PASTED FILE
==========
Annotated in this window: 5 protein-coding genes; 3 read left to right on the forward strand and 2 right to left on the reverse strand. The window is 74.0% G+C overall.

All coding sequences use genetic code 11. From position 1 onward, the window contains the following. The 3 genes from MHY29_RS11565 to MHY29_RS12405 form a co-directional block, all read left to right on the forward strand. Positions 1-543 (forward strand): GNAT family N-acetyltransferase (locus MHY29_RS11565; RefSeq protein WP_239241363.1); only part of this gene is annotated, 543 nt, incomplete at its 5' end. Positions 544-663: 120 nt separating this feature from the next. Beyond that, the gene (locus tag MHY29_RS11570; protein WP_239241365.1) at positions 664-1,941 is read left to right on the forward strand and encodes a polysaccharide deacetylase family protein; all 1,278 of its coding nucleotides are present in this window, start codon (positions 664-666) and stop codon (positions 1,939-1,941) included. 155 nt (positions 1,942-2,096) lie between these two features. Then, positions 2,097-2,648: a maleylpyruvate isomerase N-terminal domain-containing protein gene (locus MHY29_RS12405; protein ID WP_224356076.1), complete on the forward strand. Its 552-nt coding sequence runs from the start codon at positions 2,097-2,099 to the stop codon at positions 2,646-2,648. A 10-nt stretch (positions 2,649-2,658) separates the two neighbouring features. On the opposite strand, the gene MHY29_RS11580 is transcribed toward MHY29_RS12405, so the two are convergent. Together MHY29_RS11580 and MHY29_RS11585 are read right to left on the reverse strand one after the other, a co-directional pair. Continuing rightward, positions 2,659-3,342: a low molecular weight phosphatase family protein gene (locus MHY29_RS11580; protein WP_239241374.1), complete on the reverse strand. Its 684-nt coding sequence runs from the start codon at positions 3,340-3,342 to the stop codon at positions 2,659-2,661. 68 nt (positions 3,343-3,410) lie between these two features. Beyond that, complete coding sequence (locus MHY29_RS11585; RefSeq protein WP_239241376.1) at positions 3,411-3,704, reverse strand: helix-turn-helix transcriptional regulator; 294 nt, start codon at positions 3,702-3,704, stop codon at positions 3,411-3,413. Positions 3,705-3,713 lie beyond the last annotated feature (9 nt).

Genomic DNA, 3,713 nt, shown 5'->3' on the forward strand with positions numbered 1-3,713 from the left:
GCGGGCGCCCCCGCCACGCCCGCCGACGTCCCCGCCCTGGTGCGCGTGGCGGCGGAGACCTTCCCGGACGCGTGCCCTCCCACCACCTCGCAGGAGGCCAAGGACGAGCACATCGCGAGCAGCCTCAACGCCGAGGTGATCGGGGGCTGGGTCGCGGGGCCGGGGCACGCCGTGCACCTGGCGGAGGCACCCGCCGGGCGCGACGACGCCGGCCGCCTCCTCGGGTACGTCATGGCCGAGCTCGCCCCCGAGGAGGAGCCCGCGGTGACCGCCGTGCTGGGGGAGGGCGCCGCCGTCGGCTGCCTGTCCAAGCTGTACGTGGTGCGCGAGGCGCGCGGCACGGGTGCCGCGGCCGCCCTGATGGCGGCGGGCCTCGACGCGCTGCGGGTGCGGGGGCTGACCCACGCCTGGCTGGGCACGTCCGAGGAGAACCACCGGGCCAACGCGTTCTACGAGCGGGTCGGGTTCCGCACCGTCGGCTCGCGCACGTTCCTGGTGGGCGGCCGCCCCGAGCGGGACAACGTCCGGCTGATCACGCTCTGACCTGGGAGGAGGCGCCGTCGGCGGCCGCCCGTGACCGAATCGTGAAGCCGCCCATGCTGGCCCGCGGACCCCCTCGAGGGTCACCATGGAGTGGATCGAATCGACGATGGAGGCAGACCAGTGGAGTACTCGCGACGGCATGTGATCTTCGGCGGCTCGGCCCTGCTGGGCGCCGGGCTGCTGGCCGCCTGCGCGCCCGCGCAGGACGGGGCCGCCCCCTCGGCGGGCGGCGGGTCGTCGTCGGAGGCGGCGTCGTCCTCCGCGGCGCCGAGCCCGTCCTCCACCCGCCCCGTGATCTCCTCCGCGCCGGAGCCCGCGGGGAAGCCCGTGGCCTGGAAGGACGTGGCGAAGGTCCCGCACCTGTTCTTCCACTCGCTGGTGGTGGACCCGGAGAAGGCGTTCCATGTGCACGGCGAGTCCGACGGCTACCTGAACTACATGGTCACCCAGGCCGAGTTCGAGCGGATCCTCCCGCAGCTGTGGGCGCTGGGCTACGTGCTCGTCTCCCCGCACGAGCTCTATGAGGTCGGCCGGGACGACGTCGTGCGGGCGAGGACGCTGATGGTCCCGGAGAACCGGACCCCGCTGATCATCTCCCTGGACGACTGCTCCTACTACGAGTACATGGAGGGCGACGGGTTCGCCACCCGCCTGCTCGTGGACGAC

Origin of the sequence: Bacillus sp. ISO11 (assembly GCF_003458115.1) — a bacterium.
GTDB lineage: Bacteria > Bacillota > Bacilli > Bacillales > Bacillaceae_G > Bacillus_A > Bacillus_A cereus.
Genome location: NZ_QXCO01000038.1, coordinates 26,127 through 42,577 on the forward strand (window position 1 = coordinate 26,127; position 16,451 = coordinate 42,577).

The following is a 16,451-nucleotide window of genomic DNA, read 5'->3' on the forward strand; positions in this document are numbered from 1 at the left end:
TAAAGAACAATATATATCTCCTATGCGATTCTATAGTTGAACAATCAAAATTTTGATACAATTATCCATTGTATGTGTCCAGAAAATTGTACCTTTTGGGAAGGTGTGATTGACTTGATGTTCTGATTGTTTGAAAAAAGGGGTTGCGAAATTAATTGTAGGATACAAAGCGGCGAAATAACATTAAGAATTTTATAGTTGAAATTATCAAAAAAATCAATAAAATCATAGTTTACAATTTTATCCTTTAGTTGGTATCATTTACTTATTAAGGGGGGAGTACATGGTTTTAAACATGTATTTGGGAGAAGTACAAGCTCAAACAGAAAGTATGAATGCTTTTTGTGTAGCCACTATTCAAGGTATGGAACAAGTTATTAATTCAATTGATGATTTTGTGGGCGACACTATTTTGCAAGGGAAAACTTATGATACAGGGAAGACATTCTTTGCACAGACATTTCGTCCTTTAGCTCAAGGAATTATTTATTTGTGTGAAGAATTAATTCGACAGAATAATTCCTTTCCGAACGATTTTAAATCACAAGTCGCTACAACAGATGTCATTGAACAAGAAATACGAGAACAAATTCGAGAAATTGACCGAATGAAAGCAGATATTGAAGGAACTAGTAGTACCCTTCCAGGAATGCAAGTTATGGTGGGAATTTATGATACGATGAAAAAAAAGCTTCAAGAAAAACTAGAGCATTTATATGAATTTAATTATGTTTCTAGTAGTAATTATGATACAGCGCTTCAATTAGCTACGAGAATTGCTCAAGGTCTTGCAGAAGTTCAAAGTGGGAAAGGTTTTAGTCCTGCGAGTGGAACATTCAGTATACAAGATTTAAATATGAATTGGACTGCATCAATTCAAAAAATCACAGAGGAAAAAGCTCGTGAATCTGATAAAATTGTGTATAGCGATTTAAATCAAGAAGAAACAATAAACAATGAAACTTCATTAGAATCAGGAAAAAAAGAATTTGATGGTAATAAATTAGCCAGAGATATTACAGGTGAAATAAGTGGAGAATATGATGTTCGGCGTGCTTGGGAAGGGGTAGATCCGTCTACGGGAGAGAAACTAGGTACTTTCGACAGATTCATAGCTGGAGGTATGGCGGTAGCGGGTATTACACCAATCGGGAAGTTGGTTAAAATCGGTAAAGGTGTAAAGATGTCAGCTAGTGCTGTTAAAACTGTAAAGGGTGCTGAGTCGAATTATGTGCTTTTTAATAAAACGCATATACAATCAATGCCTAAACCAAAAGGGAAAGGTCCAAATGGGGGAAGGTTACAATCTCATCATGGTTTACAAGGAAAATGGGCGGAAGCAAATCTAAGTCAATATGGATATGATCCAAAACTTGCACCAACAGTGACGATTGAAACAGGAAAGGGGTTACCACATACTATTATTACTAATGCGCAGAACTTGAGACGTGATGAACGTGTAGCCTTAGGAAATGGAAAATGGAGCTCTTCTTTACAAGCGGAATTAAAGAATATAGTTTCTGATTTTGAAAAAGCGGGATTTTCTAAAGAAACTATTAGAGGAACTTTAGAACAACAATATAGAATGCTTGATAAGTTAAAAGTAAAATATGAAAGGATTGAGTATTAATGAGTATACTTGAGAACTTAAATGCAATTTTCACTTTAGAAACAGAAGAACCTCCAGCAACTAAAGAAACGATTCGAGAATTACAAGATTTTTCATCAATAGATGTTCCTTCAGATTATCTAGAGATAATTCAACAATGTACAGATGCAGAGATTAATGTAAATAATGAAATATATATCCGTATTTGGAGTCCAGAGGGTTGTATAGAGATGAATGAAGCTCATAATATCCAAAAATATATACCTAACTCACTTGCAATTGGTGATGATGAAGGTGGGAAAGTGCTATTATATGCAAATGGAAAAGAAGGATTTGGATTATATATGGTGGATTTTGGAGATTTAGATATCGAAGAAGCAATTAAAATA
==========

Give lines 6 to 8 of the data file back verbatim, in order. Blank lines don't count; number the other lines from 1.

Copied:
GTDB lineage: Bacteria > Bacillota > Bacilli > Bacillales > Bacillaceae_G > Bacillus_A > Bacillus_A cereus.
Genome location: NZ_QXCO01000038.1, coordinates 26,127 through 42,577 on the forward strand (window position 1 = coordinate 26,127; position 16,451 = coordinate 42,577).

The following is a 16,451-nucleotide window of genomic DNA, read 5'->3' on the forward strand; positions in this document are numbered from 1 at the left end: